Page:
Peoples and cultures across time and place deem the relationships mothers cultivate with their children as sacred and integral to the order of societies and nations. Mothers not only offer their children love and nurturance, they inculcate the values and ideologies of their respective worlds in their children and prepare them to be productive members of societies. This panel explores how acts of maternal violence challenged prevailing ideologies of sacred motherhood in the American South during the eighteenth and nineteenth centuries and considers the responses of local communities to these incidents. We contemplate how Americans defined and understood violent maternal power, child murder, and infanticide, how they reckoned with mothers’ abilities to violently disrupt and co-opt the maternal relationships of other women, how the slave economy shaped and altered notions of motherhood, and how this differed according to race or indigeneity within America.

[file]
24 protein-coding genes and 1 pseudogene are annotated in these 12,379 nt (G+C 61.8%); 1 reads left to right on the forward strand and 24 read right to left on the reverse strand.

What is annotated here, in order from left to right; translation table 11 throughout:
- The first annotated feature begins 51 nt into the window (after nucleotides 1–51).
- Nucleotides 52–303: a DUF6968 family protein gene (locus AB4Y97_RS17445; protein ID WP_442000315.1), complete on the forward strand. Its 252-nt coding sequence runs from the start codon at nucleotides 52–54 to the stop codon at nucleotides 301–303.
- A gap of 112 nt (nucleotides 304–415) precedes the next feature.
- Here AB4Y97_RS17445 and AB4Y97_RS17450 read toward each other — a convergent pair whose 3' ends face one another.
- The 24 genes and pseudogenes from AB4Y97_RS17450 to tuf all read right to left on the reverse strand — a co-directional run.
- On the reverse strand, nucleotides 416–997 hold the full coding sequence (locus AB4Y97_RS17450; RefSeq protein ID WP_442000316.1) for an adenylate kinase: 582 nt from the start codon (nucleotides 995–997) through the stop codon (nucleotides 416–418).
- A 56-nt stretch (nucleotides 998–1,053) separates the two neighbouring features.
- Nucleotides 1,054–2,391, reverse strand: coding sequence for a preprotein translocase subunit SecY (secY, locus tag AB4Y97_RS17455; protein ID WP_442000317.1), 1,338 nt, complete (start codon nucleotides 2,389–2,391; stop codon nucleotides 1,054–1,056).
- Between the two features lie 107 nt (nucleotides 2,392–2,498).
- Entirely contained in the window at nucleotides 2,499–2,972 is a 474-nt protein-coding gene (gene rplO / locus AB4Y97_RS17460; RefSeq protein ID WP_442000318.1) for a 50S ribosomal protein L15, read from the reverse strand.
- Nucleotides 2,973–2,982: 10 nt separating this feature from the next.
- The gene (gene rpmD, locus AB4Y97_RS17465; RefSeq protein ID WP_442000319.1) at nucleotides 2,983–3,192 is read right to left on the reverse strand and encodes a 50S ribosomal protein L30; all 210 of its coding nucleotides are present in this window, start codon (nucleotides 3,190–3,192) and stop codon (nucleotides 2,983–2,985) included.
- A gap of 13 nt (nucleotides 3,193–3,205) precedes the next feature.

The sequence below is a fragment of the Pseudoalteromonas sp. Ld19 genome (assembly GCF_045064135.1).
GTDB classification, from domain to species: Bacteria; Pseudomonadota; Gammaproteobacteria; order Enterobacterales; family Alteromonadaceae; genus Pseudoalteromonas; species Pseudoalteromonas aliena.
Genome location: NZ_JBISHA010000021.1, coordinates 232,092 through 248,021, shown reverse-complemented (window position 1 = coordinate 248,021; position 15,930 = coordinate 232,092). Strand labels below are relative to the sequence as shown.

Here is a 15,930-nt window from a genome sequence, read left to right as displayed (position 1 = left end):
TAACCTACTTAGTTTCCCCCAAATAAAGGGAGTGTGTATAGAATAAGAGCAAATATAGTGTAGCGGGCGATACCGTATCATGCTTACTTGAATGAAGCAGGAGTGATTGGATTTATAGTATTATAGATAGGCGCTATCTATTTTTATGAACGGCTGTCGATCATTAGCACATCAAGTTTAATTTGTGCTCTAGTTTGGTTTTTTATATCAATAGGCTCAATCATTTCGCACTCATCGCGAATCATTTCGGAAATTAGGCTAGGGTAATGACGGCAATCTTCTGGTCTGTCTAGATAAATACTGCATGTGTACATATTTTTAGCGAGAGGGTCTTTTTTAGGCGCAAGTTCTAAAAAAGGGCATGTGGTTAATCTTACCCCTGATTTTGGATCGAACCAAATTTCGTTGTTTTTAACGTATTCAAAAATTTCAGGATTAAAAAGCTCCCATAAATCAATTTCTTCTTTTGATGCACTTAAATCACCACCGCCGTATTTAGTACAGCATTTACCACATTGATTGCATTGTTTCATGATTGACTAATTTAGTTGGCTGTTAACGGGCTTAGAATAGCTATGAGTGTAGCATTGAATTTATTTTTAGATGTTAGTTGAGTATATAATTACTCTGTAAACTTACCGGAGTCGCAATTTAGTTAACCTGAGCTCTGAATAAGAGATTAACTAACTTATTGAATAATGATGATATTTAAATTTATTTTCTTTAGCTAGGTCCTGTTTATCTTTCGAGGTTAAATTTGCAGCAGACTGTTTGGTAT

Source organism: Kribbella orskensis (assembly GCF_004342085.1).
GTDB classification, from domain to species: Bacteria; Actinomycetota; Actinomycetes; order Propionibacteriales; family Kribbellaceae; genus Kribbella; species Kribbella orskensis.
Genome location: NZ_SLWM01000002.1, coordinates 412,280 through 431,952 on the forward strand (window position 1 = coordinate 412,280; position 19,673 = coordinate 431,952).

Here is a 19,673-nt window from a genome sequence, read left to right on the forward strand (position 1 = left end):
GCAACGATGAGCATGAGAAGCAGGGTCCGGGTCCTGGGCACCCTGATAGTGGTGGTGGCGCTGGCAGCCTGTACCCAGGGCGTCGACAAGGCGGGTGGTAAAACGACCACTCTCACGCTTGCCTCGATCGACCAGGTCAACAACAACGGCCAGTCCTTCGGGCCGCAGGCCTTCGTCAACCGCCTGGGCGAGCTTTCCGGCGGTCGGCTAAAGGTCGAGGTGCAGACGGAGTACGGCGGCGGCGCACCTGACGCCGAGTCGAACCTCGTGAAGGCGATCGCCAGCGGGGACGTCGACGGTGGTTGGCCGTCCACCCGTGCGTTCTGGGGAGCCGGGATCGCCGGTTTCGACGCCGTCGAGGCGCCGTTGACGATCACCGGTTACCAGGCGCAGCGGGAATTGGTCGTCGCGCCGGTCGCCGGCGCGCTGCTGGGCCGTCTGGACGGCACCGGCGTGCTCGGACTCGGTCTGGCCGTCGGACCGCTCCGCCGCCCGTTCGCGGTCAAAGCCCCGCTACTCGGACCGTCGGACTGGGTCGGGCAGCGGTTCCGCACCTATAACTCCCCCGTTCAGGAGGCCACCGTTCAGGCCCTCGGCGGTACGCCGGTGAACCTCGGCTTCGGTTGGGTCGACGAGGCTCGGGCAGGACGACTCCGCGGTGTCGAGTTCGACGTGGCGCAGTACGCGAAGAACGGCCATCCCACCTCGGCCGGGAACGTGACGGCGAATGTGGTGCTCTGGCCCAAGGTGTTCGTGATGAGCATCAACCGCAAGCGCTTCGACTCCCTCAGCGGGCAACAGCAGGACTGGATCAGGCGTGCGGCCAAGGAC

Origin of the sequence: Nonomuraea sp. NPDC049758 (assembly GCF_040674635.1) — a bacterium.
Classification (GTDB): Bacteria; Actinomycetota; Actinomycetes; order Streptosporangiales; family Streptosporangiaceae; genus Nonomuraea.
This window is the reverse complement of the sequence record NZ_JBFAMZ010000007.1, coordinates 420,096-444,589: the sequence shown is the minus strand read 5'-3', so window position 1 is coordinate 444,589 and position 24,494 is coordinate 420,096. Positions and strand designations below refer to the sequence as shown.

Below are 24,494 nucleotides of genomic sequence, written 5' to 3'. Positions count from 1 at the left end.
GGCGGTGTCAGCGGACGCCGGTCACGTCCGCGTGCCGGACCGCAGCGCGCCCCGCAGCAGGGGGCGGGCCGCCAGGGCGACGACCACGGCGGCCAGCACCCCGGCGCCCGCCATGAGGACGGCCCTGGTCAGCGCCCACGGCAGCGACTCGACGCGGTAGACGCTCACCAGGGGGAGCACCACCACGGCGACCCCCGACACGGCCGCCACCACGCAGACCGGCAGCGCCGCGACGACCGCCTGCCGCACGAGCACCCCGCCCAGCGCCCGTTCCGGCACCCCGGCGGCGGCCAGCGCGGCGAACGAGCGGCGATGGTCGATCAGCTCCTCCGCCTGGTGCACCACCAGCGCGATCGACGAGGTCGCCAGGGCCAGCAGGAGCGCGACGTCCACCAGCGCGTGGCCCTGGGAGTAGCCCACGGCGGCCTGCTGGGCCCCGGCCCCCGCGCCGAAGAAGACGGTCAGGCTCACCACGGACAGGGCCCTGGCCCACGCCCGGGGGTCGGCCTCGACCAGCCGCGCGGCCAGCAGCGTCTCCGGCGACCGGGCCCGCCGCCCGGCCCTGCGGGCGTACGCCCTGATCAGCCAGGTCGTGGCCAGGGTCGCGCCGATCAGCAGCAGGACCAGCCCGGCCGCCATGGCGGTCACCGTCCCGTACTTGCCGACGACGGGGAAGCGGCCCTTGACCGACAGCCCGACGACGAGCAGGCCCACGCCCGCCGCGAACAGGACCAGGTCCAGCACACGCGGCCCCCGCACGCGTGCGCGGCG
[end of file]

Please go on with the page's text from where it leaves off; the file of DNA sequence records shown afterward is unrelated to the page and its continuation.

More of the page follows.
Katy Simpson Smith’s paper “Early Republican Maternal Violence in White, Black, and Red” investigates mothers of European, African, and Native American descent who failed to conform to expectations of appropriate parenting in the eighteenth- and early nineteenth-century South by committing violent acts against their children. She argues that acts of maternal violence provide just as much insight into the lives of early American women as ideologies of “sacred” motherhood. In her paper “Slavery, Abolition, and Murdering Mothers” Felicity Turner juxtaposes local stories of infanticide from antebellum North Carolina with narratives of child murder generated by anti-slavery activists. Her paper argues that although abolitionists typed infanticide as an act of violence so antithetical to motherhood that only slavery could inspire a woman to commit it, murdering mothers constituted part of the fabric of everyday life in nineteenth-century America. In “Black Milk: White Women, Enslaved Wet Nurses, and Maternal Violence in the Antebellum Slave Market” Stephanie Jones-Rogers examines white women’s demand for and use of enslaved wet nurses within the context of slave marketplaces. She argues that white mothers who procured the services of enslaved wet nurses commodified the nutritive and maternal care enslaved mothers provided to white children, enhanced enslaved women’s value in southern slave markets, and disrupted the relationships enslaved mothers established with their children prior to sale or hire. In the process, they committed acts of maternal violence against enslaved mothers and children that were, in large part, economic in character. In presenting the papers that form this panel, we hope to re-imagine ideologies of sacred motherhood, provide new ways of understanding maternal relationships in early America, and offer alternative conceptualizations of the relationship between gender, race, and violence in the American South.